Earl Weaver only won one World Series as a manager. Isn’t that amazing? That stat almost makes me do a double take. He was such a dominant and influential manager and the Orioles had so many wonderful teams and so many trips to the post season.
And yet he is tied with Bob Brenly for World Series victories.
That isn’t a swipe at Earl Weaver. Many great managers only have won it all once. Leo Durocher has one to his name. Bobby Cox, while a rancid and disgusting human being, was a great manager and just had one title to his name.
Hell, Al Lopez is in the Hall of Fame as a manager and he never won the World Series. So it isn’t like winning multiple titles is a prerequisite for being considered to be an All Time great.
It just seems like Earl won more. The Orioles have won 3 World Series titles in their history. Each one had a different manager. Hank Bauer won in 1966. Mr. Weaver won in 1970. Joe Altobelli won in 1983.
OK, now hold on. Joe Altobelli is a fine baseball man. He had a long and distinguished career and his managing the 1983 Orioles to the World Series title over the Philadelphia Phillies was a fabulous capper.
BUT COME ON! That was a team developed and formed by Earl Weaver! Can’t Earl be given credit for 1/2 a World Series title for it? Earl was in the booth with Al Michaels and Howard Cosell when the Orioles won that title. He was gracious towards Joe Altobelli, not taking any of the credit away from him.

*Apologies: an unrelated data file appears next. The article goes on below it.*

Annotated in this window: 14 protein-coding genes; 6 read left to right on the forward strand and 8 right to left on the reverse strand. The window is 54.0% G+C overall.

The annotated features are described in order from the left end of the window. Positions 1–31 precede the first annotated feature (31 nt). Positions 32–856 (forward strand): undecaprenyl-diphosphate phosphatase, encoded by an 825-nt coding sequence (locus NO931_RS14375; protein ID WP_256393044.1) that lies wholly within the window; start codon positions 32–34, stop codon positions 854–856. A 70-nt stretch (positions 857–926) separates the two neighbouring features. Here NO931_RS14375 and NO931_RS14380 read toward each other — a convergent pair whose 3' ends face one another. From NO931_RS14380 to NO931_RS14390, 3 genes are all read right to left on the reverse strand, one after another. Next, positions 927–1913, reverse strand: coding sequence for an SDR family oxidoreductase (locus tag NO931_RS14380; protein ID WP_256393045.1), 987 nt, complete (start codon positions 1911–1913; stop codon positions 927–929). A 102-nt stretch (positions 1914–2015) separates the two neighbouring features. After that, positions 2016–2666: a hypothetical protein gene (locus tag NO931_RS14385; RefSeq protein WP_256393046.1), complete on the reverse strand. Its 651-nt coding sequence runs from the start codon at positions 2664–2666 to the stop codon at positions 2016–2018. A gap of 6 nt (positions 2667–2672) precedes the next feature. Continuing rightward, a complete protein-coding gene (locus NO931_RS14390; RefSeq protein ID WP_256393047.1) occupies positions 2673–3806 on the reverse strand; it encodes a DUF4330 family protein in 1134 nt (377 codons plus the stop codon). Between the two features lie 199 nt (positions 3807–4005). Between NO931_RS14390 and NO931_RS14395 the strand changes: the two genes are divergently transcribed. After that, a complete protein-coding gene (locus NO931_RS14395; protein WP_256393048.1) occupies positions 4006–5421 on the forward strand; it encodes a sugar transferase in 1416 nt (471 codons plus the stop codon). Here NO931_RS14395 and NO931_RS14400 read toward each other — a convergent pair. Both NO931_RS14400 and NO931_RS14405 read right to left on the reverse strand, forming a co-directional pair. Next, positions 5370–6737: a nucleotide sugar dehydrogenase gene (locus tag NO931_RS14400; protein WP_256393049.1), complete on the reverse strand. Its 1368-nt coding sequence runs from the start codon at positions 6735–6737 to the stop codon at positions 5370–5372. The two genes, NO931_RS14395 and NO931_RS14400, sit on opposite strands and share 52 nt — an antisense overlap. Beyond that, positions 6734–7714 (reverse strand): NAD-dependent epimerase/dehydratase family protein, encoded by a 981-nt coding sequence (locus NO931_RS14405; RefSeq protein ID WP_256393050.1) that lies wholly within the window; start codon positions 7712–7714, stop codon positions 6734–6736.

But you know deep down, he knew he should have had that title. Earl Weaver came back after his retirement to manage a few other seasons in the 1980’s but didn’t come close to another title.
This picture shows the team from 1979, who participated in the first World Series I remembered watching. They lost to the Pirates despite having the best record in the regular season and running up a 3-1 lead in the series.
Weaver’s Orioles lost to some classic teams, like the 1971 Clemente Pirates and the We Are Family Bucs of 1979. They also fell to the Charlie Finley A’s in 1973 and 1974. They also beat the Big Red Machine in 1970 and arguably the best A’s team of the 1970’s, the 1971 squad.
Earl Weaver was considered to be one of the best managers of his day and would even be MORE respected today. The sabermetric crowd would love how he hated bunts and sacrificing. Teams should study how he broke in young pitchers, like Jim Palmer, through the bullpen and built up their strength.
He kept winning with a .583 lifetime winning percentage and some of the best arguments in baseball history.
He won a lot. It seemed like he even won more. Earl Weaver was one of the best ever and he didn’t need multiple titles to prove that.
Now let’s enjoy his greatest argument ever.
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